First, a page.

More alike than different: Two health systems share their COVID-19 response


What do two health systems, 4000 miles apart (6600 kilometers) have in common in their COVID-19 response?  Despite different policy responses to the pandemic, they are more alike than you might think.

Brought together by SAS and the FutureNHS COVID-19 analytics huddle, these two health systems recently shared their experience of how analytics has guided their operational response to the COVID-19 pandemic.

Cleveland Clinic models coronavirus admission rates

Cleveland Clinic began reporting on the COVID-19 outbreak in January at weekly hospital operations committee meetings. By March they had activated an Incident Command Center and had seen the first COVID-19 positive patient admission. Limited COVID-19 testing at the time meant projections were based on data from countries further ahead in the curve. Cleveland Clinic utilized their advanced analytics and modeling team, as well as a dashboard and reporting team to build a COVID-19 information environment that could evolve in real time and provide up to date information on the pandemic to leadership. They focused on three questions:

  • How many people in our community are infected?
  • What is the symptomatic vs. asymptomatic percentages?
  • What are the admission rates for the infected populations?

The analytics team decided to always present several possible outcomes to Cleveland Clinic’s medical operations leadership team, following the “prepare for the worst, hope for the best” strategy. The models show inflection points based on policy or behavioral changes.  The epidemiological projection curve shows new growth curves sprouting from each predicted break points – so one curve became 3, and then 3 became 9. It became known as the “hydra curve” and quickly became a key leadership communication tool.

Region Stockholm models staffing and equipment needs

In a similar way, Region Stockholm who provide health care for 2.3 million inhabitants, utilized the outputs of multiple modeling techniques to inform their decision making. Their first case of COVID-19 was confirmed Feb 27, but that number rose quickly over the next three months, exceeding twelve thousand by the end of May 2020.

To accommodate the additional patients, they paused most elective care and focused on optimizing staffing and equipment in response to the pandemic. Using analytical insights on anticipated hospitalizations, they rapidly built a 600 bed field hospital and quadrupled overall ICU bed capacity in the region. Their dashboards highlighted not only overall analysis of the COVID-19 situation, but also displaced care, care debt and new care needs.  All of these are important health services metrics to be considered as systems reopen to allow for non-COVID care.

Both Cleveland Clinic and Region Stockholm shared how they utilized a variety of data inputs to project the spread of infection, then modeled the operational response required for each scenario.  In addition to epidemiological projections, both organizations relied on analytics and visualizations to support:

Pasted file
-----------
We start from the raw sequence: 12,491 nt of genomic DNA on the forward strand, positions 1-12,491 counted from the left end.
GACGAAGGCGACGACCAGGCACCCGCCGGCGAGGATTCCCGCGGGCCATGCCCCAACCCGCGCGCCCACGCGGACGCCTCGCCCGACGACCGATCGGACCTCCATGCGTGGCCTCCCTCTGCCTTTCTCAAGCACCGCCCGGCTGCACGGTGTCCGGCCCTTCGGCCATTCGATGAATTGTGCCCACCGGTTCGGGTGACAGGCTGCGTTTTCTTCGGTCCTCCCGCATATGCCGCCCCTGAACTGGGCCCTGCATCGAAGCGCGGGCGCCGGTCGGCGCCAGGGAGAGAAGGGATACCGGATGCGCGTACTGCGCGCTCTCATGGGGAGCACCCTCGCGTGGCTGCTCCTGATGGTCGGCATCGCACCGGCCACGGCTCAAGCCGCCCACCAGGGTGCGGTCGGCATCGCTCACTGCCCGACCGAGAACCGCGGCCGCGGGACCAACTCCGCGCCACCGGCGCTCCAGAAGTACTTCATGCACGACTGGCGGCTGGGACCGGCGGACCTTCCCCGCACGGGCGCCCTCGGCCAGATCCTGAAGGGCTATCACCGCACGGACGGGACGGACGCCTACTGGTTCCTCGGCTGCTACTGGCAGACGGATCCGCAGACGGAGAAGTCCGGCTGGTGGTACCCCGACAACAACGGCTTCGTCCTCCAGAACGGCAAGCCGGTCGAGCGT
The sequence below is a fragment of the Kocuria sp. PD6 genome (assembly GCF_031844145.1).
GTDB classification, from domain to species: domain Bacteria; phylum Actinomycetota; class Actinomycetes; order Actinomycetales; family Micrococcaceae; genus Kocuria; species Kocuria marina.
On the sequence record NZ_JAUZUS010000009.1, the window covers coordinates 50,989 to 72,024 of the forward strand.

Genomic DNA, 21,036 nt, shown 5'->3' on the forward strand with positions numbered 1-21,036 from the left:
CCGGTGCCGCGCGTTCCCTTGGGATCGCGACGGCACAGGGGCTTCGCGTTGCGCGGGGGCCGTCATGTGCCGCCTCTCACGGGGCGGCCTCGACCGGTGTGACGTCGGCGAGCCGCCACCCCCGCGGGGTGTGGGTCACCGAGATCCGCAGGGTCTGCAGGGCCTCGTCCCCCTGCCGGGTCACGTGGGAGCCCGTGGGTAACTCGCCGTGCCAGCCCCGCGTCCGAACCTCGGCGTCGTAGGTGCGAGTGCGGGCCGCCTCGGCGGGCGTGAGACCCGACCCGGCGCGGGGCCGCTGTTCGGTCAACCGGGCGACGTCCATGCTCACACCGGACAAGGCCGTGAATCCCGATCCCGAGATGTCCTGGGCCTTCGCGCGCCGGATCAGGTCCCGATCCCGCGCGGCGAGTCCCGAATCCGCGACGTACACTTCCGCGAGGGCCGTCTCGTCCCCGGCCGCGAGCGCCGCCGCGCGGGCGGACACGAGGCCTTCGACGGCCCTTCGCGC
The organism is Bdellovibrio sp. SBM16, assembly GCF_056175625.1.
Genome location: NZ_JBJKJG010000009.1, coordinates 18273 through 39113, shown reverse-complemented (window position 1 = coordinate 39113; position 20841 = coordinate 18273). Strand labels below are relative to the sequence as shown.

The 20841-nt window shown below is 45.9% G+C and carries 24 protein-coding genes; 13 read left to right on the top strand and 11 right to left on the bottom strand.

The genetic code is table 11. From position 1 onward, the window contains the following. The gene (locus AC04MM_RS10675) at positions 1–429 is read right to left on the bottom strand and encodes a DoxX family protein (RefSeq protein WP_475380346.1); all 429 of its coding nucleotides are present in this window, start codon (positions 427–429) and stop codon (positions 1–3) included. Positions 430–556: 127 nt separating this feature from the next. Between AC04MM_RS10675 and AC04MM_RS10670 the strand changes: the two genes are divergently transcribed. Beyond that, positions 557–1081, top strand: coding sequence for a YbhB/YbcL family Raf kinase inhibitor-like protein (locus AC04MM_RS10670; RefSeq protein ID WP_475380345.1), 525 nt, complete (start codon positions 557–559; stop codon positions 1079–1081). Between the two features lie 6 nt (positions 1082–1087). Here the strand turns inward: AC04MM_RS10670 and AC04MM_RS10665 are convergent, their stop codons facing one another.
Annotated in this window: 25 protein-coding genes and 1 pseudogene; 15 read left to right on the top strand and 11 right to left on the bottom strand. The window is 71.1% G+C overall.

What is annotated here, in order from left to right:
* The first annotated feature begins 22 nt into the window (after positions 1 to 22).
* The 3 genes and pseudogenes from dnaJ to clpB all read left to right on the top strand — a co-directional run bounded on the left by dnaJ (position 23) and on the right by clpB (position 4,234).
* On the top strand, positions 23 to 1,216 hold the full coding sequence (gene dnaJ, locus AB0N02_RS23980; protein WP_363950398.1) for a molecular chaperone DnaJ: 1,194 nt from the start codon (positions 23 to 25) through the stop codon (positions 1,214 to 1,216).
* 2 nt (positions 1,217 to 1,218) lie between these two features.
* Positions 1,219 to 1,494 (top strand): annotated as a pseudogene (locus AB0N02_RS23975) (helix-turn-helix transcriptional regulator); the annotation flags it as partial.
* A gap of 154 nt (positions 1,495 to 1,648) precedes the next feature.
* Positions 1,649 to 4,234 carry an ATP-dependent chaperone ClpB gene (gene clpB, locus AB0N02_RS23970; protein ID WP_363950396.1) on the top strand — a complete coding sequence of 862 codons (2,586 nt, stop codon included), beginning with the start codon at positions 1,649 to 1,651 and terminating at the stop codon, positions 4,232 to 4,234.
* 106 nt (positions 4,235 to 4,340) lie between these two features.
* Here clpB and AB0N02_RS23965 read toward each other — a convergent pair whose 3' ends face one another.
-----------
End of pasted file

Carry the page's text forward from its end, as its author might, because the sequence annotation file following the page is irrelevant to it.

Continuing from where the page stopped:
• Daily bed planning.
  • “Right-sizing” expanded facilities.
  • Monitoring of virtual care visits.
  • Quantifying future care “debt.”

Responding to COVID-19 with SAS

SAS has been honored to support our customers like Cleveland Clinic and Region Stockholm during this unprecedented public health crisis. For many health care providers, our long-standing partnership was a key part of their ability to rapidly respond and iterate in the face of daily changing information. Investments in people, processes, and technology were the foundations for data-driven decisions before, during and after the COVID-19 pandemic.

In the Future NHS COVID-19 analytics Huddle, SAS also shared its perspective along with a short demonstration of how technology can augment contact tracing for public health.  With the COVID-19 pandemic, rigorous, timely and reliable contact tracing will inform governments when it's safe to begin reopening society and drive economic recovery, while monitoring and alerting authorities to the potential reemergence of outbreaks.

If you would like to access all of the presentation materials, you can join the open forum hosted by FutureNHS by following these steps:

  1. Send an email to: requesting access to the Data and Analytics Support for Covid-19 workspace to view materials from the May 28 huddle with Cleveland Clinic and Region Stockholm.
  2. Watch for an email reply with an invitation to create a profile on the Future NHS platform.
  3. Once you have registered, view specific materials from this huddle here. 

LEARN MORE | COVID-19 Resource Hub


About Author

Alyssa Farrell

Advisory Industry Marketing Manager, SAS

Alyssa Farrell leads industry marketing for the SAS Global Health and Life Sciences Practice. In this role, she focuses on the SAS solutions that help optimize health outcomes for individuals and their communities. Alyssa is actively engaged in analyst relations, market research and influencer marketing to stay on top of industry trends and align SAS capabilities to customer needs. She has also supported the global energy and public sector teams during her career at SAS. Prior to joining SAS in 2004, Alyssa was a senior consultant in the Deloitte Public Sector practice. She earned her MBA degree with a concentration in Management Information Systems from the University of Arizona. She also holds a Bachelor of Arts degree with honors from Duke University. Follow Alyssa on Twitter @alyssa_farrell and LinkedIn at

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